Despite the current high daily numbers in COVID cases, Thailand said yesterday, January 20, that the ‘Test and Go’ entry scheme for tourists would be reinstated on February 1st, in an effort to save Thailand’s embattled tourism economy.
The scheme was halted a month ago as the Omicron variant and rising doubts about vaccination efficacy spread over the world.
The Public Health Minister of Thailand, Anutin Charnvirakul, has been very vocal about his support for the resumption of Test and Go. Early this week, Charnvirakul, along with the Tourism and Sports Ministry requested the Centre for Covid-19 Situation Administration (CCSA) to begin registration for Test and Go by February. The request was approved two days later.
According to a report, the ‘Test and Go’ scheme requires tourists to test upon arrival and again five days later, while agreeing to have their locations recorded.
‘Test and Go’ to boost Thailand’s tourism industry
The update attempts to revitalize Thailand’s tourism industry, which has been severely affected by the pandemic.
Prior to the pandemic, leisure travel and tourism accounted for 21.9 percent of the country’s GDP in 2019, with a record 40 million tourists flocking to its gorgeous beaches and ancient sites. However, tourist counts have decreased by an astonishing 99.5 percent since then.
Last year’s tourists to Thailand were around 0.5% of the pre-pandemic total, which touched a high of over 40 million in 2019.
Thailand’s “Sandbox” will be expanded to include Pattaya and Koh Chang, two of the most popular beach destinations in the east of Thailand, according to the update.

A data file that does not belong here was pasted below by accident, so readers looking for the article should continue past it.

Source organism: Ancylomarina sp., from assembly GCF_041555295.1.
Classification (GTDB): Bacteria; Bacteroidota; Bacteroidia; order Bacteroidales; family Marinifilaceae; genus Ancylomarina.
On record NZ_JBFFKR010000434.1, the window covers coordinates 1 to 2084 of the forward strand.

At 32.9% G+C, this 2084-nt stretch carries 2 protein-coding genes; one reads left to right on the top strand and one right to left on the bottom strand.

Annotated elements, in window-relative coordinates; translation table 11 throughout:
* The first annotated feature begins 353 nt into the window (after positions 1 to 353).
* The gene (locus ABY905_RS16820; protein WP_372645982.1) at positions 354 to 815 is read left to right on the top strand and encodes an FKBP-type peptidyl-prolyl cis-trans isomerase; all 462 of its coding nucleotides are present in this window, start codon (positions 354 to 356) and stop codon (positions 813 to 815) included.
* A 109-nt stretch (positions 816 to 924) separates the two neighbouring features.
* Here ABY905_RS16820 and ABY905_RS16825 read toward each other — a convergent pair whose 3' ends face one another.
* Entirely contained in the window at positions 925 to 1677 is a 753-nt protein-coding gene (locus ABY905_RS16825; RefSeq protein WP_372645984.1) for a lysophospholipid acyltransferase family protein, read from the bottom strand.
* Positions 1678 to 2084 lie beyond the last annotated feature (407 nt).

The news about the resumption of Test and Go entry scheme will be appreciated by tourists who had a glimpse of travel hope in early November 2021. During this time, Thailand allowed vaccinated tourists from 61 countries to cross its borders without being quarantined, only to halt the program on December 20th, following the first confirmed omicron infection.
According to reports, the new version of Test and Go is available to all tourists and is not restricted to certain nations. Until the regulation changes on Feb. 1, all passengers, whether vaccinated or not, were forced to quarantine for a minimum of seven days.
The mandatory isolation and quarantine, which came the same month that British Airways suspended all flights to Bangkok until the fall of 2022, was another setback for Thailand’s tourist industry.
What is the new Test and Go entry scheme
The new Test and Go entry scheme now requires international visitors to book a hotel on day 1 and again on day 5 of their stay — as well as undergo a PCR test on each day.
They must stay in their hotel room after each test until the results are negative.
The plan, which requires vaccinated travellers to agree to stay in a single place for a week, is presently in effect in Phuket and Koh Samui.
Authorities have also extended the hours for restaurants to sell alcohol until 11 p.m., rather than 9 p.m., although bars and nightclubs will stay closed.
These updates on the Test and Go policy follow Thailand’s recent announcement of a 300 baht (AU$12) tourism tax.
The charge adds to Thailand’s existing admission restrictions, which include pre-payment for COVID-19 testing, hotel lodging or quarantine, and having insurance with COVID-19 treatment coverage of at least US$50,000 (AUD$69,393).
Requirements for Test and Go
Tourists coming to Thailand will need the following:
- Proof of hotel booking for Day 1 and Day 5 in Thailand.
- Confirmed payment or proof of booking for a SHA+ approved hotel.
- Prepayment for the two RT-PCR tests.
- Certificate of vaccination or vaccine passport.
- Proof of a negative result from an RT-PCR test issued no more than 72 hours before departure.
- Thailand Pass QR code.
Go to the official website run by the Department of Consular Affairs for the Thailand Pass QR code. The Thailand Pass is absolutely free. Tourists should watch out for other sites asking for payment.
Critics oppose new Test and Go scheme